By on January 6, 2011

Buick’s Verano aims to bring a touch of class to the compact segment, and what’s classier than a Latin motto? Especially Ad Astra Per Aspera (Through Hardship, To The Stars), the motto used by such refined institutions as Dr Challoner’s Grammar School in Buckinghamshire, England and (of course) Starfleet. Unfortunately, the Buick Verano isn’t aiming for the stars… it’s got more humble foes like the Audi A3, Volvo S40 and Lexus IS250 in its sights. In fact, it’s actually “from” the stars… well, it’s closely based on the Opel Astra, anyway.  So, make that “Ex Astra Per Aspera.” Although, come to think of it,  it didn’t really come through “hardship” so much as “China.” So I suppose the official classy Buick Verano motto should probably  be “Ex Astra Per Sina.”

The hardship part comes when GM tries to slot this bad boy between the $22,695-$26,780 Cruze LTZ and the $26,995-$36,105 Buick Regal. Or when they realize that neither the Audi A3 nor the Volvo S40 cracked 7k units last year (Lexus doesn’t break out IS250 numbers, but if were half of the IS-line mix, it would have sold 17k units last year). Keeping it classy in the compact segment just isn’t that easy.

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35 Comments on “What’s Wrong With This Picture: Ad Astra Per Aspera Edition...”

  • avatar

    Big car seats in a little car, always entertaining. 

    Who gets the single armrest?

  • avatar

    Not a bad looking car.  It looks nice inside.  But why?  This car should be substantially more expensive than the Cruze, and should be significantly more powerful.  But there appears to be no open price room between the Cruze and the Regal, as you suggst.  And what are the engine choices?

    Isn’t this old GM’s model proliferation all over again?  “Oh, hey – there’s another Opel model we can bring over and sell.  Whose turn is it – Buick or Chevy this time?  Let’s do both.”  If GM is working a master plan, I am not seeing it.

    • 0 avatar
      SVX pearlie

      No open price room? It’s obvious from the numbers that the Verano will have to start around $24.9k base and go up to roughly $31.4k at the top. That would split the Cruze and Regal numbers almost exactly, which is precisely what this car is supposed to do – straddle the gap between the Cruze and the Regal.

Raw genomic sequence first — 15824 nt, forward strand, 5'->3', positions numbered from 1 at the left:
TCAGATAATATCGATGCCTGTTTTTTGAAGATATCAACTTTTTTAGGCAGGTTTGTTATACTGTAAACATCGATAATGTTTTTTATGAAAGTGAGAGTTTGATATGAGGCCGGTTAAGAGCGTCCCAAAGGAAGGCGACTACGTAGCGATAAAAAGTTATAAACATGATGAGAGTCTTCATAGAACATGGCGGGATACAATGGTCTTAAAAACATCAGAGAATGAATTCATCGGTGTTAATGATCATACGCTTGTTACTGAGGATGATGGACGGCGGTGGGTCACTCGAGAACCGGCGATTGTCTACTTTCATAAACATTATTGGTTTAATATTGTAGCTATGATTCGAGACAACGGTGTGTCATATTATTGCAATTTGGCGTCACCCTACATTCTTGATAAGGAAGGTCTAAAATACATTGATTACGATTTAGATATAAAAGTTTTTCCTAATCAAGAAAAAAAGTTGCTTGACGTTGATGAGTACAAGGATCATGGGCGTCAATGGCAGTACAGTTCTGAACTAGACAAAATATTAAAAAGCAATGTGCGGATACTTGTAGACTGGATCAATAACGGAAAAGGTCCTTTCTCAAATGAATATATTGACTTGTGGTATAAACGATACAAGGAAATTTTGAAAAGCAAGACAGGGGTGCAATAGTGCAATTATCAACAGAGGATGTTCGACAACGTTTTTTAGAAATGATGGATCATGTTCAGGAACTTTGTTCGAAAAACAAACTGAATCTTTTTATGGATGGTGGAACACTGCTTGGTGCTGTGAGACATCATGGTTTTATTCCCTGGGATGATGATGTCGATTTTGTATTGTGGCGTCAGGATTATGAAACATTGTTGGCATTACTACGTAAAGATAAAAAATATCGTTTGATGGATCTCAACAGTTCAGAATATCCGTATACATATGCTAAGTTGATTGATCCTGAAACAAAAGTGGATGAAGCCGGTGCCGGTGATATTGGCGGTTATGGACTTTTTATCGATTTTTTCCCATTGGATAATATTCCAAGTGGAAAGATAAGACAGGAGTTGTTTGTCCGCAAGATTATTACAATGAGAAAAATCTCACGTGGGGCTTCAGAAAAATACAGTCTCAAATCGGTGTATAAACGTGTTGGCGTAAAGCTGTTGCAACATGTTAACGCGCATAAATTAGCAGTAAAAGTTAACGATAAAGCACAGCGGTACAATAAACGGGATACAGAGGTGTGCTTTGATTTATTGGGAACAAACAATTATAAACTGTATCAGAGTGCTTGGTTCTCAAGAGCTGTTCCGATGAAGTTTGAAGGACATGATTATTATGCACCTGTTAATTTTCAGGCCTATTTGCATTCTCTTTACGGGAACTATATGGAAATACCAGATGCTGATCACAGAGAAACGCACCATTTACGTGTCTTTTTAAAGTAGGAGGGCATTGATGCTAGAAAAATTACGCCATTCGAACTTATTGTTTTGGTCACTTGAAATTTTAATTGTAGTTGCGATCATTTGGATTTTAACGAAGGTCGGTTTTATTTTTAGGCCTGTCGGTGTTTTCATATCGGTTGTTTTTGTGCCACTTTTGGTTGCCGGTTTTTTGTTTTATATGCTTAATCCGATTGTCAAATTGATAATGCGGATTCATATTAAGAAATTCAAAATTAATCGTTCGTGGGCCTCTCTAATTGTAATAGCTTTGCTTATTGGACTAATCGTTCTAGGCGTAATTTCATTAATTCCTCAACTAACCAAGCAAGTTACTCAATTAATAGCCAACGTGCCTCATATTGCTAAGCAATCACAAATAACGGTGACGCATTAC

As far as master plan goes, Buick needs an entry-level car, and this is it. It exists for the same reason as the Volvo C30, Acura TSX, BMW 1-series and Lexus IS – to start the line with something not quite mid-sized. If it sells in good numbers, great – it’s free volume. If not, it gives the salesman something in the showroom to upsell in a larger and more profitable Volvo, Acura TL, BMW 3-series, or Lexus ES.

  • avatar

    AKA “Grandma’s last car.”   I expect to see a lot of these with very little mileage on Craig’s List in 5 years, listed by their grandsons.

    • 0 avatar
      SVX pearlie

      My grandma’s last car was a 1971 Olds Cutlass coupe. Driven once a week for groceries, it was completely spotless and oh, how I wish I had gotten it instead of my cousin…

      Nothing wrong with this being grandma’s last car at all!

    • 0 avatar
      Educator(of teachers)Dan

      My grandmother bought a Buick Skylark V6 sedan in light blue with a blue interior and I thought… “maybe that’s her last car.”  Several years later she traded it in on… a bight yellow, fully loaded Pontiac Aztec (and no she doesn’t have cataracts.)  She’s in her 80s but the Aztek is getting a little long in the tooth… “Hey grandma, I’d much rather have a Buick Verano than a Pontiac Aztek after you’re gone.  Pretty please…”

  • avatar

    Nice Saturn Aura!

  • avatar